Dehydration and Neck Pain

by LMatthews on August 17, 2014

dehydration and neck painAs neck pain remedies go, few are simpler than a glass of water. This is, however, a surefire way for many people to tackle both acute and chronic neck pain. Dehydration can affect the muscles, nerves, joints and spinal discs and yet is frequently overlooked as a potential cause of sudden neck pain and ongoing neck pain so how can you tell if you’re dehydrated and what should you do about it?

The body needs water in order to function properly. In fact, some 50-75% of the body’s weight is made up of water. This is found in the blood, the fluid between cells and within cells, in the synovial fluid of the joints, in the intervertebral discs, in lymphatic fluid and in numerous other places in the body.

Neck Pain Connected to Dehydration

When we become dehydrated this affects joint lubrication, the ability to effectively flush out toxins and pathogens through the lymphatic system, the communication between cells, and the elimination of toxic metabolites from muscles as well as the delivery of nutrients and energy to the muscles. Dehydration also affects the structure of the spinal discs that cushion the bones in the spine and maintain its curve, stability, and resilience.

Neck pain and dehydration are connected in numerous ways then, with a lack of adequate water intake resulting in muscle cramps, an increased risk of infection, poor nerve cell signalling, and reduced cushioning in the spine. The loss of water from the spinal discs is particularly problematic as they have no direct blood supply, meaning that it can take a long time for the discs to be replenished with water and nutrients. Over time the discs may become brittle and more liable to rupture or herniate, leading to pinched nerves and/or spinal cord compression.

A loss of lubrication of the spinal joints can also trigger neck pain, both chronic and acute, as the bones start to rub against each other. When this situation persists it may be that the body begins to remodel the joints to try to increase stability, and soft tissues may also begin to calcify, again to make the spine more rigid. These processes can cause osteophytes to form in the spine, and narrow the spinal spaces, which may lead to nerve impingement.

Dehydration may also be indirectly responsible for neck pain by way of reducing energy levels and the capacity for self-care that can help prevent or treat neck pain.

Symptoms of Dehydration

Spotting dehydration is usually fairly straightforward as poor blood circulation can lead to:


  • Headaches
  • Dizziness
  • Feelings of heaviness
  • Blurred vision
  • Hearing loss
  • Weakness
  • Fatigue
  • Dark urine (and limited urinary output)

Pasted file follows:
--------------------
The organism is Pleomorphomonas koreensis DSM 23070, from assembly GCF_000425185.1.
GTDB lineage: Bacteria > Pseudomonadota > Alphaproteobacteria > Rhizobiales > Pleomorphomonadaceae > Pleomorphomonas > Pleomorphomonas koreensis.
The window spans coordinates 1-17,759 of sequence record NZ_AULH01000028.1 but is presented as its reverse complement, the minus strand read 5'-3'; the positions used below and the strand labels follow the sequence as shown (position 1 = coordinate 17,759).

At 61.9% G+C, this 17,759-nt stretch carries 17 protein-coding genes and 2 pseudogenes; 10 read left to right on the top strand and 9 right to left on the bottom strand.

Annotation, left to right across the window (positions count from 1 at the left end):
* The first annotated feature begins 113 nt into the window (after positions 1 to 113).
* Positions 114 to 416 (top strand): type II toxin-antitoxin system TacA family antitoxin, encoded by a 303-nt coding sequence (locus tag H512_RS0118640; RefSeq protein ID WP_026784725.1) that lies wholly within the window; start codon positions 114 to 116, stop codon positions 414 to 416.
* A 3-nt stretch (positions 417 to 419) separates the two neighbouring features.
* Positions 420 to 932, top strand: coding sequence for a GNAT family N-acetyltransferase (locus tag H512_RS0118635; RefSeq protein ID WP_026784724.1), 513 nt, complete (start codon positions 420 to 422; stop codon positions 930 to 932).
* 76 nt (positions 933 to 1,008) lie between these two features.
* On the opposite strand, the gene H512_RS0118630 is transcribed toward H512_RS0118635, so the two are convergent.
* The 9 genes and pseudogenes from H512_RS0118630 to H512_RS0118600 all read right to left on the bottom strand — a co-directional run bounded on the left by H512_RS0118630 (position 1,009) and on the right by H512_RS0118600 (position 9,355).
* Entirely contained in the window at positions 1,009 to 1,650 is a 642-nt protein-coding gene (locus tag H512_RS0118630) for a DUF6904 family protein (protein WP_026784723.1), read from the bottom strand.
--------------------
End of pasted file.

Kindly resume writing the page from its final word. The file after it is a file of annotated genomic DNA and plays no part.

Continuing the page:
• Urinary tract infections
  • Asthma and other breathing issues
  • Muscle cramps and tight muscles and ligaments
  • Neck pain, back pain or other aches and pains
  • Increased sensitivity to allergens (because of elevated histamine)
  • Acid reflux and/or indigestion

Hydrating is key to getting the body back to optimal function and the easiest way to do this is to drink water that is at room temperature or slightly warmer. This is easily absorbed, while cold water can shock the body and actually fail to help with hydration as it is flushed through the system without being well absorbed.

If excessive sweating has contributed to dehydration then it is a good idea to add a pinch of salt to a glass of water before drinking. Alternatively, drinking coconut water can help restore lost electrolytes and help the body to absorb water and replenish vital fluids quickly while supporting electrical signalling between cells.

Treating Dehydration

Mild to moderate dehydration is typically easily resolved by drinking more fluids and avoiding things that can dehydrate the body, such as being in a hot environment, exercising, drinking alcohol and caffeinated beverages, or using diuretic products. Severe cases of dehydration may require intravenous fluids. In some cases dehydration is a secondary condition caused by illness or medications taken for another illness. It is important for people to discuss their symptoms with their physician as medications may need adjusting in order to manage body fluid levels.

For acute neck pain and dehydration it is likely that drinking water and resting will help relieve the pain and allow muscles to relax. For chronic neck pain, drinking replacement fluids will help over time but may not have any immediate effect as the spinal discs need time to hydrate and the body needs time to flush out toxins and create new synovial fluid.

If you suspect that you are dehydrated, and you’re suffering from neck pain, it could be that the most cost-effective, safe, and natural neck pain remedy is a simple glass of tap water.

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